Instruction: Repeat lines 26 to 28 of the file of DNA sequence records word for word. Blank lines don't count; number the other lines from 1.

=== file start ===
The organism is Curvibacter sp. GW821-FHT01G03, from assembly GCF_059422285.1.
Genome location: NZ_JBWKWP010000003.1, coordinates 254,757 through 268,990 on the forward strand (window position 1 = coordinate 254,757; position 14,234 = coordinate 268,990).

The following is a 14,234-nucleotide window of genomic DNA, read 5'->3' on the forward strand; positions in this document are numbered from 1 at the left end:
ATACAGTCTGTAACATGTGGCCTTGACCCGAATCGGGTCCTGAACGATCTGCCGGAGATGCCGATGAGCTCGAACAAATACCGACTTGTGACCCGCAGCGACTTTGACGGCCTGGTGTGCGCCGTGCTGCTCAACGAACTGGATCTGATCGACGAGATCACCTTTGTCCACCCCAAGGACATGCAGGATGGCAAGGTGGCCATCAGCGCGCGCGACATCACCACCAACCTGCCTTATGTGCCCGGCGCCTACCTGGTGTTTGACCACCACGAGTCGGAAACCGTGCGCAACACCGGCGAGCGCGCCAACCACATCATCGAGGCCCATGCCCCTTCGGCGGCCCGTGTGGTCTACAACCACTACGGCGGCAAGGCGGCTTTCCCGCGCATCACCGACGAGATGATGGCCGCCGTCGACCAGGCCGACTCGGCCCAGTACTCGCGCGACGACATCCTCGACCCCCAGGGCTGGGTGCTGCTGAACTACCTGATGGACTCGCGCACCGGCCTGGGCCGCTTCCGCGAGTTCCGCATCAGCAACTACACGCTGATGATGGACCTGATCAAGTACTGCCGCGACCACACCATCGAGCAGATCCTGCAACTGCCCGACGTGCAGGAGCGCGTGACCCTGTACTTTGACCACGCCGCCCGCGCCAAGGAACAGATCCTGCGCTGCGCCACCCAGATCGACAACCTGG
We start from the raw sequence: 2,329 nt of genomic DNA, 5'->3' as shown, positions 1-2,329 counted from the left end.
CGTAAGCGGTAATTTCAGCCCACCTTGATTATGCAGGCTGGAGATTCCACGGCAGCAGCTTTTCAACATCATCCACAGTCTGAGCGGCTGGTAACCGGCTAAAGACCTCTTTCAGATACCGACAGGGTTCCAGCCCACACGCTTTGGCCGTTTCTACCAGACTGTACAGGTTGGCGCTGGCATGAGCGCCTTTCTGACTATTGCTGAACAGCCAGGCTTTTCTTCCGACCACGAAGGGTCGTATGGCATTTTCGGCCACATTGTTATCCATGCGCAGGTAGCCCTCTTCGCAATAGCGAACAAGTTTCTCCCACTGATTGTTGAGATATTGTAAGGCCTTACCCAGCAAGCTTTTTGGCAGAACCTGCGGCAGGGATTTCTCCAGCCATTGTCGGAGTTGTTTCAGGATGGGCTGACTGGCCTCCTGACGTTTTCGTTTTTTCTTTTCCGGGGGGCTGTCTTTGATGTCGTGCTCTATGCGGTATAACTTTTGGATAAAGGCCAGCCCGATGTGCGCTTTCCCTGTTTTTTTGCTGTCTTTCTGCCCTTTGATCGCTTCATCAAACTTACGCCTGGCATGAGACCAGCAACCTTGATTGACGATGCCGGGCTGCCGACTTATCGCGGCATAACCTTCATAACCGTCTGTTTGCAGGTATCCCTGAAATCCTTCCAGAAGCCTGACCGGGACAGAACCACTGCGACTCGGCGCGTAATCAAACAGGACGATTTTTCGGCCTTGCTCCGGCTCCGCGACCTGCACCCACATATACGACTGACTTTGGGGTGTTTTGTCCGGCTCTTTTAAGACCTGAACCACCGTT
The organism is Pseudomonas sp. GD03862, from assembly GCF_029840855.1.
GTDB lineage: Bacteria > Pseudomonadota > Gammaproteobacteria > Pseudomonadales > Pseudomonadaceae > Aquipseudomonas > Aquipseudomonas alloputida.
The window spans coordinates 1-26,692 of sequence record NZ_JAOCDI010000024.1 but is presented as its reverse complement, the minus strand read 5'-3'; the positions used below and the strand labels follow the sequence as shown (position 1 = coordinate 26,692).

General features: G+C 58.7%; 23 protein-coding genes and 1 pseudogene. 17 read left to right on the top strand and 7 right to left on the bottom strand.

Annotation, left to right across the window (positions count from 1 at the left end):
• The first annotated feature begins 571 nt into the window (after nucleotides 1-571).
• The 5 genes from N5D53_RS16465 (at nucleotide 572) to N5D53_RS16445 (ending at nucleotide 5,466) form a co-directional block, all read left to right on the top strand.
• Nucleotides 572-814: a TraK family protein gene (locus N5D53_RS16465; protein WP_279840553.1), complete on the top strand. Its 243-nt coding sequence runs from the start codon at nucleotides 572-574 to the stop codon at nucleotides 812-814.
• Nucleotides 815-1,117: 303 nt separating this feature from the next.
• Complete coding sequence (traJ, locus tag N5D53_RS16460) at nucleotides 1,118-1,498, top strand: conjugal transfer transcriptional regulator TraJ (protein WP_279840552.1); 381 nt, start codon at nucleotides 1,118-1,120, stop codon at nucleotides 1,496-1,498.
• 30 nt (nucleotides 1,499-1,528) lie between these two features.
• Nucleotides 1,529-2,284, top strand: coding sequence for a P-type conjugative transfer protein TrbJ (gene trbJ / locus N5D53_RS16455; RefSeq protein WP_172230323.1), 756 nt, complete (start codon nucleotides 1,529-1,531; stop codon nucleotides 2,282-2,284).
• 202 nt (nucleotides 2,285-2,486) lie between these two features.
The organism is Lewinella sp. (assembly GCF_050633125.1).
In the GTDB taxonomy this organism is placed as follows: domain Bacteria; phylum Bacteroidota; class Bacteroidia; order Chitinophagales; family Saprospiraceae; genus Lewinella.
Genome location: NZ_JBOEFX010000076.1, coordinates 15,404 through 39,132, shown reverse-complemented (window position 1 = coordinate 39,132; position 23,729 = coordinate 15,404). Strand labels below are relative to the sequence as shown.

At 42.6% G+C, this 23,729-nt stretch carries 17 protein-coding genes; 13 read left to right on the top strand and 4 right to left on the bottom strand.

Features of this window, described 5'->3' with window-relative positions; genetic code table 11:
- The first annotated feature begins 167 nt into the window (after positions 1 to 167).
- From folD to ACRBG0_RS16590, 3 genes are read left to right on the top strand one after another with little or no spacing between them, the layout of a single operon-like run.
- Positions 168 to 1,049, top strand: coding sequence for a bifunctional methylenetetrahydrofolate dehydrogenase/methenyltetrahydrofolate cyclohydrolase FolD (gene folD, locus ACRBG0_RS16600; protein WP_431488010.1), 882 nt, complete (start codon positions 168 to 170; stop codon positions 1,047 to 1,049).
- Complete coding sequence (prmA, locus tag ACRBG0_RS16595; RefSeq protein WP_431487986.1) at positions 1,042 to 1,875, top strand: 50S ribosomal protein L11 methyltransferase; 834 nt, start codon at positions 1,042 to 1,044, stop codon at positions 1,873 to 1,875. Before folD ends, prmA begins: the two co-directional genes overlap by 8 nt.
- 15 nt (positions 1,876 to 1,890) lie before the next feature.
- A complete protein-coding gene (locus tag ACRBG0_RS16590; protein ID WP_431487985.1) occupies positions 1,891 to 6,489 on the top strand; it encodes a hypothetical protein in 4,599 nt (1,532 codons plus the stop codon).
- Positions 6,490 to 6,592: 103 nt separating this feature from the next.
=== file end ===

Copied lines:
- From folD to ACRBG0_RS16590, 3 genes are read left to right on the top strand one after another with little or no spacing between them, the layout of a single operon-like run.
- Positions 168 to 1,049, top strand: coding sequence for a bifunctional methylenetetrahydrofolate dehydrogenase/methenyltetrahydrofolate cyclohydrolase FolD (gene folD, locus ACRBG0_RS16600; protein WP_431488010.1), 882 nt, complete (start codon positions 168 to 170; stop codon positions 1,047 to 1,049).
- Complete coding sequence (prmA, locus tag ACRBG0_RS16595; RefSeq protein WP_431487986.1) at positions 1,042 to 1,875, top strand: 50S ribosomal protein L11 methyltransferase; 834 nt, start codon at positions 1,042 to 1,044, stop codon at positions 1,873 to 1,875. Before folD ends, prmA begins: the two co-directional genes overlap by 8 nt.